NASHVILLE, Tenn. (WTVF) — Meharry Medical College is set to receive a $7.5 million grant from a company associated with the tobacco industry.
The college will use the money to launch a new center and to research the health impact of tobacco and nicotine delivery products.
Meharry insists the research will be independent even though the money is coming from JUUL Labs which makes electronic cigarettes and vaping devices.
Meharry's President and CEO James Hildreth said he was initially opposed to accepting the $7.5 million grant.
"This decision was made after a lot of soul searching," Dr. Hildreth said.
"I like others gave some serious pause about whether this was the right thing to do."
Hildreth said he is now satisfied the research will be entirely independent.
NewsChannel 5 Investigates asked, "Why would a company give a grant if what you are finding is bad for what the company is selling?"
Dr. Hildreth responded, "That's the risk that JUUL is willing to take."
Chris Bostic who is Deputy Policy Director for Action on Smoking and Health questioned how the research can really be independent.
"It raises suspicions right away. The tobacco industry has a long history of this, of funding research and cherry picking the results of that research," Bostic said.
"I hope this does not become a trend because we've spent a lot of time and effort to get universities to stay away from the tobacco industry," Bostic said.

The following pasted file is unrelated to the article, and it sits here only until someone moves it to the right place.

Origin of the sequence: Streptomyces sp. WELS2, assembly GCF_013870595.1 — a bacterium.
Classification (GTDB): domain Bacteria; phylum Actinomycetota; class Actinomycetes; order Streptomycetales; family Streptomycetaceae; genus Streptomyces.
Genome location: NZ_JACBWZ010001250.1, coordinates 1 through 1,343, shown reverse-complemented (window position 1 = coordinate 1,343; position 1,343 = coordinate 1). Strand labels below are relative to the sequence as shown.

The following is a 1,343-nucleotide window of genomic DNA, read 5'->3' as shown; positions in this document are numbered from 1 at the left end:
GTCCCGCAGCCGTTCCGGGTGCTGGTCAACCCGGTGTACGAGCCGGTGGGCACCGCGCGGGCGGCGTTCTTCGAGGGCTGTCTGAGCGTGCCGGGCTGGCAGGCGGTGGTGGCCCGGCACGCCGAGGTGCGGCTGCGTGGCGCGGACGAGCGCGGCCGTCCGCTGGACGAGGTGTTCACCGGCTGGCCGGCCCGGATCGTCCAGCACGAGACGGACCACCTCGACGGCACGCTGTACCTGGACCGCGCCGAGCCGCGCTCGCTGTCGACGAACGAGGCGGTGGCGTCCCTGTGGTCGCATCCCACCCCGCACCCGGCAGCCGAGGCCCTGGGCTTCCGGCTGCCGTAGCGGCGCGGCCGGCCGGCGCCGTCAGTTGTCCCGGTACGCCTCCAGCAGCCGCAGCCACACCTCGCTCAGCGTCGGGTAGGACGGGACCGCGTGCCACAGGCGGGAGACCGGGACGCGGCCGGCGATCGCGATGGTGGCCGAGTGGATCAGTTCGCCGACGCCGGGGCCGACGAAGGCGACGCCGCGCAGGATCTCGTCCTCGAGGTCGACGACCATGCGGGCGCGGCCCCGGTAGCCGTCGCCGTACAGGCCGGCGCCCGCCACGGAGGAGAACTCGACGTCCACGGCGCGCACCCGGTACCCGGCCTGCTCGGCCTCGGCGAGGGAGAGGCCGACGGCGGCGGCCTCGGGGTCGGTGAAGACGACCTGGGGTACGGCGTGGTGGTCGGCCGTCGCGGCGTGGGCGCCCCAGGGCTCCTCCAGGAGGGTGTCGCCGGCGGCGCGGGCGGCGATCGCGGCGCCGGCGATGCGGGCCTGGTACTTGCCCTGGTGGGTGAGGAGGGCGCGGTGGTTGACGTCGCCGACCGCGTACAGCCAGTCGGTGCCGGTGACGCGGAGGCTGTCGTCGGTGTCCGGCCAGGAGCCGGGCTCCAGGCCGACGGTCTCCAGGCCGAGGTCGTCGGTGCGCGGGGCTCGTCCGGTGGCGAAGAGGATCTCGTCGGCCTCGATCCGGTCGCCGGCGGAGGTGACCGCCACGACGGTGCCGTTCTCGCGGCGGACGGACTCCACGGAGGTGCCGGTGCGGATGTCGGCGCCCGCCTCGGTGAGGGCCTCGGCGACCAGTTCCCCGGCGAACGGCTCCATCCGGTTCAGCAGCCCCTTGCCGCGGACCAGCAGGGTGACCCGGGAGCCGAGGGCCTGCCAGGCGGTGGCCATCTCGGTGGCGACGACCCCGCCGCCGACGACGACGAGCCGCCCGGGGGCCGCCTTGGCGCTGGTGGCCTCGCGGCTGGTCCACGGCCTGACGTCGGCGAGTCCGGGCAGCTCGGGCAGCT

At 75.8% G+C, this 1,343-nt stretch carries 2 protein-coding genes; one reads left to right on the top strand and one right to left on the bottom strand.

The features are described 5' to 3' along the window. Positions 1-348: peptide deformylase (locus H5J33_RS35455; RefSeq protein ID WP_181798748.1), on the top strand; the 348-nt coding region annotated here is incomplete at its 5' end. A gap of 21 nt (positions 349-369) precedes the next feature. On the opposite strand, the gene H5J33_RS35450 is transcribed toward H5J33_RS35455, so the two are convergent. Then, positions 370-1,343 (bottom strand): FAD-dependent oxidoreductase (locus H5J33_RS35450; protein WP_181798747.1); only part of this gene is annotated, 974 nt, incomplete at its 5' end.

In December the makers of Marlboro and Phillip Morris became part owners of JUUL Labs.
Dr. Hildreth said in a letter to fellow Meharrians the tobacco industry has "targeted unscrupulously" minorities in the past.
He said the grant allows Meharry to take the lead researching this new area of public health.
"Whatever we find, the world is going to know it, whether that's vaping is the worst thing ever or that vaping is really effective in causing people to stop smoking," Dr. Hildreth said.
JUUL Labs claims its goal is to help smokers stop smoking.
But the Tennessee Department of Health warns vaping and e-cigarettes are dangerous and used by growing numbers of young people.
"There is nicotine involved, and there are other harmful chemicals that are involved and we at the Department want people to be aware of that," said Charlotte Woods with the Tennessee Department of Health.
Dr. Hildreth believes its the right thing for Meharry to be doing.
"We will for the first time be driving a conversation, not the subject of it or at the trailing end of whatever policy is made," Dr. Hildreth said.
But others worry the college is being used by a corporation with an agenda.
"I'm all about e-cigarette research, just it should not be funded by JUUL," said Bostic.
This is a five year grant.
Meharry anticipates research will begin in the fall and is currently looking for a scientist oversee programs at the center which is called the Meharry Center for the Study of Social Determinants of Health.